BERLIN (Reuters) - German Chancellor Angela Merkel was seen shaking as she met President Frank-Walter Steinmeier on Thursday, her second such bout within two weeks, but her spokesman said she was fine and she headed off to Japan for this weekend’s G20 summit.
Merkel, 64, has no history of serious health issues. She was attending a farewell ceremony for Justice Minister Katarina Barley, who is leaving to become a lawmaker in the European Parliament, when the incident occurred.
Standing next to Steinmeier as he addressed the gathering, Merkel started shaking visibly in her upper body, then crossed her arms as if to brace herself. She was offered a glass of water but declined to drink it while Steinmeier spoke.
Berlin is in the throes of a heatwave.
After the ceremony with Steinmeier, Merkel went on to the Bundestag (lower house of parliament) for the swearing-in of the new justice minister. She showed no signs of shaking and looked relaxed, chatting and laughing with Vice Chancellor Olaf Scholz.
Asked if the chancellor would take part in this weekend’s G20 meeting in Japan, the spokesman said: “Everything is taking place as planned. The chancellor is well.” Merkel later left on a flight to Osaka for the G20 meeting.
Another government official told Reuters that while Merkel attributed the tremors on June 18 to drinking too little water and too much coffee on a hot day, Thursday’s episode was more a psychological issue as she tried desperately to avoid a repeat.
“The memory of the incident last week led to the situation today - so (it was) a psychologically driven process,” the official said. “There is nothing to worry about.”
Merkel was seen shaking when she met visiting Ukrainian President Volodymyr Zelenskiy on June 18 but later said she felt better after drinking some water.
Were Merkel to be incapacitated, Steinmeier would appoint a cabinet minister as acting chancellor until parliament elects a new chancellor. This need not be Scholz, a member of the Social Democrats, junior partner in Merkel’s ruling grand coalition.
Merkel, in power for 14 years, is renowned for her work ethic and has a reputation for outlasting other leaders at European Union summits with her ability to focus on the details of complex discussions deep into the night.
In the past, she has joked that she is a “sleep camel” who can go days with just a few hours of sleep as long as she gets a full night of shut-eye at the weekend. She is due to go on holiday later in the summer.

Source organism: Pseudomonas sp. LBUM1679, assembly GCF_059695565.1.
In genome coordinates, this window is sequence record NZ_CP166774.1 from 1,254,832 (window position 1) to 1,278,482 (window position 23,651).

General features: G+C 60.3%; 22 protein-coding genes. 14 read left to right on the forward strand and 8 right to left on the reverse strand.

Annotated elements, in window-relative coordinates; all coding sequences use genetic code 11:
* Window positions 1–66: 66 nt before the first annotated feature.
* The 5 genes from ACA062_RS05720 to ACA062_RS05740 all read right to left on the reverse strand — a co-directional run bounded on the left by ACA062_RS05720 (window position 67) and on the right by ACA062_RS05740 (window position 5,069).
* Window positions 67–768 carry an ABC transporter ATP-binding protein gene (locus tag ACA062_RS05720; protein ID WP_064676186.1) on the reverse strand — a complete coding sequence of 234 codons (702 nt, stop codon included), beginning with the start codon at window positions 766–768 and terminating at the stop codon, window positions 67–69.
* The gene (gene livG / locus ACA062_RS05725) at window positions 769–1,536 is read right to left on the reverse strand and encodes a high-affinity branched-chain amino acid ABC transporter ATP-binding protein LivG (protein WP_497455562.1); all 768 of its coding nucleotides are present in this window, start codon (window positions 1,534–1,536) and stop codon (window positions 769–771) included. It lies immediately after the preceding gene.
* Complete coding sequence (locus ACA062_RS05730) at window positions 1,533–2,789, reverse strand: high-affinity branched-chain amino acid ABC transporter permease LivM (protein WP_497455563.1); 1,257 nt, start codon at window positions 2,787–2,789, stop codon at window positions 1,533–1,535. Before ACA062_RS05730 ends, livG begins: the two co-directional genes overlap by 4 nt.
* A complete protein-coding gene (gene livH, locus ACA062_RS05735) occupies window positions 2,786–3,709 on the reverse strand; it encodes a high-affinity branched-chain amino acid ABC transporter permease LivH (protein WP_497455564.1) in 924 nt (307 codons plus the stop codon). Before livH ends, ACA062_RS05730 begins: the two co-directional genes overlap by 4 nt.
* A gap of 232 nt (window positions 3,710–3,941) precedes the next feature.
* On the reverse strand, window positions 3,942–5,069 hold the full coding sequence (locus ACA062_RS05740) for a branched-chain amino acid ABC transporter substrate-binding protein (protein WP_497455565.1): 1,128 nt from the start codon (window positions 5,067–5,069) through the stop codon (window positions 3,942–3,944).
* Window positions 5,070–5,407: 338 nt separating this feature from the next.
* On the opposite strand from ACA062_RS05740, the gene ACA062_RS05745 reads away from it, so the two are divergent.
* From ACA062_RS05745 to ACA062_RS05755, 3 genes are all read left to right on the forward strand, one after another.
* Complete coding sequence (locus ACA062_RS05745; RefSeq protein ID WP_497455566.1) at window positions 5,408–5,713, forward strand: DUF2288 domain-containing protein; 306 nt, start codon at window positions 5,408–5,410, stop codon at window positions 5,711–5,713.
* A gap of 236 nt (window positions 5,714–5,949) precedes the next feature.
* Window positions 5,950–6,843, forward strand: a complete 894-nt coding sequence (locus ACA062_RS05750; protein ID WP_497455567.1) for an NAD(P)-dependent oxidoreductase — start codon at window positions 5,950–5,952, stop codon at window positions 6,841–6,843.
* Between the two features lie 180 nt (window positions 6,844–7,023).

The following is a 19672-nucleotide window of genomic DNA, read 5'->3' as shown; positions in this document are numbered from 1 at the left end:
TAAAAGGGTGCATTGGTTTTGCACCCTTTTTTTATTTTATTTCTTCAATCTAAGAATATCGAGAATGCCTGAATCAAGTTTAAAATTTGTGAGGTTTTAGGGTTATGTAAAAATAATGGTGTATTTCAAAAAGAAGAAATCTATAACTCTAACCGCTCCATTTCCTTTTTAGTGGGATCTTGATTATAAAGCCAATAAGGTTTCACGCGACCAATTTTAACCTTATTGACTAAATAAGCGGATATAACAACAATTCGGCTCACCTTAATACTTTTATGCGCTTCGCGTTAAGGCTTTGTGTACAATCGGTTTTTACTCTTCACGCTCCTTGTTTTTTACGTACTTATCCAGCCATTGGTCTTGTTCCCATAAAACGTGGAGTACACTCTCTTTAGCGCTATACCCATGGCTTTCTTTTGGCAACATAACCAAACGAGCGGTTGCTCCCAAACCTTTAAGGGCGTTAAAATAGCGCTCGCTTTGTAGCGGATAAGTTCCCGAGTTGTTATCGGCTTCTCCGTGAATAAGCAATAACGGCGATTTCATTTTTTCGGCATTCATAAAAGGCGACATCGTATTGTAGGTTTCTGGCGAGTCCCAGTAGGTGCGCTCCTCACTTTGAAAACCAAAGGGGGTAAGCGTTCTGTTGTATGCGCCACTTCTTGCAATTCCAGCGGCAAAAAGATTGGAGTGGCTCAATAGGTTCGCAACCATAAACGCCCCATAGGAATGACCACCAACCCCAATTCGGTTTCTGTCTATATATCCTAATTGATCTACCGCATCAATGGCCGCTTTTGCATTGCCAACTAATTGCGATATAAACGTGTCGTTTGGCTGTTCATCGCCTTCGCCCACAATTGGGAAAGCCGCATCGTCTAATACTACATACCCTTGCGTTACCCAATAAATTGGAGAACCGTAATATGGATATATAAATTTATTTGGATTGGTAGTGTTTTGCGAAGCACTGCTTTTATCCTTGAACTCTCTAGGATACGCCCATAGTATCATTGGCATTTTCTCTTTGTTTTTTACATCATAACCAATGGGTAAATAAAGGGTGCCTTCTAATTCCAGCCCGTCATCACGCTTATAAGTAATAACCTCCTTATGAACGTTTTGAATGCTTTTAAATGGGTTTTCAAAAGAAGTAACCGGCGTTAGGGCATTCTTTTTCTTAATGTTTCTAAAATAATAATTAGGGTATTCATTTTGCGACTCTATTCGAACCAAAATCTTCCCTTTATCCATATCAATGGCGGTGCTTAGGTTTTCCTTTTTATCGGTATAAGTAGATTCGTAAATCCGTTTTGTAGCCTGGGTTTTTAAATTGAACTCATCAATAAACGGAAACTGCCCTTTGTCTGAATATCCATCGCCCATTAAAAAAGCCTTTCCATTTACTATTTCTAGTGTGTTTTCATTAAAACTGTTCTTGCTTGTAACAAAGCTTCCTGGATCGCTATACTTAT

Merkel has loomed large on the European stage since 2005, helping guide the EU through the euro zone crisis and opening Germany’s doors to migrants fleeing war in the Middle East in 2015 - a move that still divides the bloc and her country.
The chancellor faces a gruelling schedule in the coming days.
After the G20, she heads to Brussels for an EU summit on Sunday at which she will play a key role in trying to seal a deal on the distribution of the bloc’s top jobs for the next five years.
Asked about Merkel’s latest shaking episode, Interior Minister Horst Seehofer told reporters: “I won’t comment on this. I have never taken part in remote diagnoses because for years I was too often the subject of remote diagnoses.”
Appeals to her right for privacy were not enough for some newspapers. “On her health rides the effectiveness of her government and the stability of her country,” wrote the conservative Die Welt in a commentary.
Her health, it said, is “not purely a private matter.”
Merkel began a stage-managed gradual exit from politics in October, when she said her fourth term as chancellor would be her last and that she would not seek re-election in 2021, when the next federal election is due.
In December, she handed over the chair of her Christian Democratic Union to her protege Annegret Kramp-Karrenbauer, though the latter’s unconvincing start in the role has set back the CDU’s plans for a smooth leadership transition.
When Merkel came into office in 2005, George W. Bush was U.S. president, Jacques Chirac was in the Elysee Palace in Paris and Tony Blair was British prime minister.
Additional reporting and writing by Reuters Television, Joseph Nasr, Kate Kelland and Thomas Escritt; Editing by Michelle Martin and Mark Heinrich
Our Standards: The Thomson Reuters Trust Principles.